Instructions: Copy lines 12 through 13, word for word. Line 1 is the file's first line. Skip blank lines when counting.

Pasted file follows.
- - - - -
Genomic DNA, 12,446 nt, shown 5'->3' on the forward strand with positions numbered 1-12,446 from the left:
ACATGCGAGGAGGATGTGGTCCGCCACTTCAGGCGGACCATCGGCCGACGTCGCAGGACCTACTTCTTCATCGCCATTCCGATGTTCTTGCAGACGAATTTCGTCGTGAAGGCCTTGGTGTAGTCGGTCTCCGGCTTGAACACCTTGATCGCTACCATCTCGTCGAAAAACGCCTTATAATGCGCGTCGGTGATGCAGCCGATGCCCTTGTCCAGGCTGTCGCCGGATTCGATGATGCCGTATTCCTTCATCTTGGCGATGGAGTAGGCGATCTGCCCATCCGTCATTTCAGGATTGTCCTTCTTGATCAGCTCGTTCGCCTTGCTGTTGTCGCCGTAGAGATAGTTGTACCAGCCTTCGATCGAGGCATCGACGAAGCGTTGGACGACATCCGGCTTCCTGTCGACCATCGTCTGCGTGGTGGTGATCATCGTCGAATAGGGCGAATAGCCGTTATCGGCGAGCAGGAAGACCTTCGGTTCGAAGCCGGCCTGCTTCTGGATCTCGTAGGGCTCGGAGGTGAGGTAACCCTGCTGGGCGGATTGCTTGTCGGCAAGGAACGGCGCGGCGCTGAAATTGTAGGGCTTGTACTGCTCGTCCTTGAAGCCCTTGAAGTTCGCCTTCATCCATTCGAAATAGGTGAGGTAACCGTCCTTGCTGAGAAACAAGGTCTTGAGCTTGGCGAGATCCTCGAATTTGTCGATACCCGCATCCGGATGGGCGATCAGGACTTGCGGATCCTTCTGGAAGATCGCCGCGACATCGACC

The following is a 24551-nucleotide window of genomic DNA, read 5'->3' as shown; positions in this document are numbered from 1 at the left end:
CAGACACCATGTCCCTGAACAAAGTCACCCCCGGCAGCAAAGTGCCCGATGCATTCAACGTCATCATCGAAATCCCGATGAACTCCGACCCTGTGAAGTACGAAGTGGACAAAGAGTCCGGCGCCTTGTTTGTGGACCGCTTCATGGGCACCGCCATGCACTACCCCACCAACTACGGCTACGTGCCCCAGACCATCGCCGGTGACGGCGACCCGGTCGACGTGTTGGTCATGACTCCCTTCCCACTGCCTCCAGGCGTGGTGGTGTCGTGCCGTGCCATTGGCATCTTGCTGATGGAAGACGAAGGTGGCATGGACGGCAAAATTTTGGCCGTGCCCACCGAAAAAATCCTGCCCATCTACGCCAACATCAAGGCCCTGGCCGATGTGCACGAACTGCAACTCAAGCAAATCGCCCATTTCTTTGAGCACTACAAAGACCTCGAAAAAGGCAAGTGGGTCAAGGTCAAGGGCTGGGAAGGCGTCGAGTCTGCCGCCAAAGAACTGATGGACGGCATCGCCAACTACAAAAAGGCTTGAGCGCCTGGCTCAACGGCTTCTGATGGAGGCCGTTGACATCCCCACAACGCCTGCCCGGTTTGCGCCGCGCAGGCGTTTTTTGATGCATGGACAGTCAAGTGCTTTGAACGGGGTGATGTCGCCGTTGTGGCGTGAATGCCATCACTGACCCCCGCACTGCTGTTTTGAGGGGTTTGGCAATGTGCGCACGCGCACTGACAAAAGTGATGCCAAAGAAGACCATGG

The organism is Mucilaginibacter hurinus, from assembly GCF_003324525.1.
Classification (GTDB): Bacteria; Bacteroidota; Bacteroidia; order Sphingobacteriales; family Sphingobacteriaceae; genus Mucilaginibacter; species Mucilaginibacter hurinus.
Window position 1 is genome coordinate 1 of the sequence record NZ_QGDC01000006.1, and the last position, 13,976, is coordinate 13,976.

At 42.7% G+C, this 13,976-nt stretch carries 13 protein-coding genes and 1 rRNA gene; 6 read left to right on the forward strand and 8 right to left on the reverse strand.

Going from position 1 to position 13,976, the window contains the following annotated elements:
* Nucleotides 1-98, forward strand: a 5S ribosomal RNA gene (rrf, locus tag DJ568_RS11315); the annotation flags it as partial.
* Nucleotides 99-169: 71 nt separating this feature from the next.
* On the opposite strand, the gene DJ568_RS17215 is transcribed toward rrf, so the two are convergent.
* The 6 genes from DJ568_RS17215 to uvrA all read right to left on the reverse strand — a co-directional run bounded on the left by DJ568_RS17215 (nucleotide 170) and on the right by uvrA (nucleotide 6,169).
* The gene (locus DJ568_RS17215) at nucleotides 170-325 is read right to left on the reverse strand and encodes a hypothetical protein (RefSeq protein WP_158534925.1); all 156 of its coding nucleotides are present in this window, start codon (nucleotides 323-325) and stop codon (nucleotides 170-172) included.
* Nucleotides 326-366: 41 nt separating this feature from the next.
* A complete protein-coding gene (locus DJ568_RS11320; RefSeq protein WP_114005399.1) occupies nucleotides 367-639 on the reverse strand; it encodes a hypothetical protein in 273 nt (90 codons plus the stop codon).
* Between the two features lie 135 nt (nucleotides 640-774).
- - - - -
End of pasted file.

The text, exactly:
* On the opposite strand, the gene DJ568_RS17215 is transcribed toward rrf, so the two are convergent.
* The 6 genes from DJ568_RS17215 to uvrA all read right to left on the reverse strand — a co-directional run bounded on the left by DJ568_RS17215 (nucleotide 170) and on the right by uvrA (nucleotide 6,169).